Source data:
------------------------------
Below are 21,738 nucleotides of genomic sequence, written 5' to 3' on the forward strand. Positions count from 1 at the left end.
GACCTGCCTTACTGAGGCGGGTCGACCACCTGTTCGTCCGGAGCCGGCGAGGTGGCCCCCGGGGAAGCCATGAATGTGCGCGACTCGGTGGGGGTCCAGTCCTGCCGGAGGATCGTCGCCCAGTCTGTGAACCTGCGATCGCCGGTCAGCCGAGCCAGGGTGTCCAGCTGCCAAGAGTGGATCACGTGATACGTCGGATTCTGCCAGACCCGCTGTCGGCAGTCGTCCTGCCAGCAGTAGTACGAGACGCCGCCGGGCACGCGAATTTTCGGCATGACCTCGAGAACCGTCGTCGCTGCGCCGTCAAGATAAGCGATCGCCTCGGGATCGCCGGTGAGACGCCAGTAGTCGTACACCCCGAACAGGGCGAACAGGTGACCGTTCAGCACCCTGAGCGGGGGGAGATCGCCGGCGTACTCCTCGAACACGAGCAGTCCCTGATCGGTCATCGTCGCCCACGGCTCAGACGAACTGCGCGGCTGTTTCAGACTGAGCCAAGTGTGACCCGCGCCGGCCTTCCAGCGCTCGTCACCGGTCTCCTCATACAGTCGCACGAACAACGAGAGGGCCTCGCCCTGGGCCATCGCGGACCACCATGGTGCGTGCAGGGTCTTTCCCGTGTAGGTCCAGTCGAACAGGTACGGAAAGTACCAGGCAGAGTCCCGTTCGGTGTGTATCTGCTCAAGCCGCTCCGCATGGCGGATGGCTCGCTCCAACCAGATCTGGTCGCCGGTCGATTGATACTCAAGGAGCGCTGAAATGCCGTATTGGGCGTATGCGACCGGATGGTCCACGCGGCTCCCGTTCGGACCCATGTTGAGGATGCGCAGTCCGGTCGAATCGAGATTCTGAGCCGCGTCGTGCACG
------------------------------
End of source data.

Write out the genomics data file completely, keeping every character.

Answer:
Below are 21,738 nucleotides of genomic sequence, written 5' to 3' on the forward strand. Positions count from 1 at the left end.
GACCTGCCTTACTGAGGCGGGTCGACCACCTGTTCGTCCGGAGCCGGCGAGGTGGCCCCCGGGGAAGCCATGAATGTGCGCGACTCGGTGGGGGTCCAGTCCTGCCGGAGGATCGTCGCCCAGTCTGTGAACCTGCGATCGCCGGTCAGCCGAGCCAGGGTGTCCAGCTGCCAAGAGTGGATCACGTGATACGTCGGATTCTGCCAGACCCGCTGTCGGCAGTCGTCCTGCCAGCAGTAGTACGAGACGCCGCCGGGCACGCGAATTTTCGGCATGACCTCGAGAACCGTCGTCGCTGCGCCGTCAAGATAAGCGATCGCCTCGGGATCGCCGGTGAGACGCCAGTAGTCGTACACCCCGAACAGGGCGAACAGGTGACCGTTCAGCACCCTGAGCGGGGGGAGATCGCCGGCGTACTCCTCGAACACGAGCAGTCCCTGATCGGTCATCGTCGCCCACGGCTCAGACGAACTGCGCGGCTGTTTCAGACTGAGCCAAGTGTGACCCGCGCCGGCCTTCCAGCGCTCGTCACCGGTCTCCTCATACAGTCGCACGAACAACGAGAGGGCCTCGCCCTGGGCCATCGCGGACCACCATGGTGCGTGCAGGGTCTTTCCCGTGTAGGTCCAGTCGAACAGGTACGGAAAGTACCAGGCAGAGTCCCGTTCGGTGTGTATCTGCTCAAGCCGCTCCGCATGGCGGATGGCTCGCTCCAACCAGATCTGGTCGCCGGTCGATTGATACTCAAGGAGCGCTGAAATGCCGTATTGGGCGTATGCGACCGGATGGTCCACGCGGCTCCCGTTCGGACCCATGTTGAGGATGCGCAGTCCGGTCGAATCGAGATTCTGAGCCGCGTCGTGCACG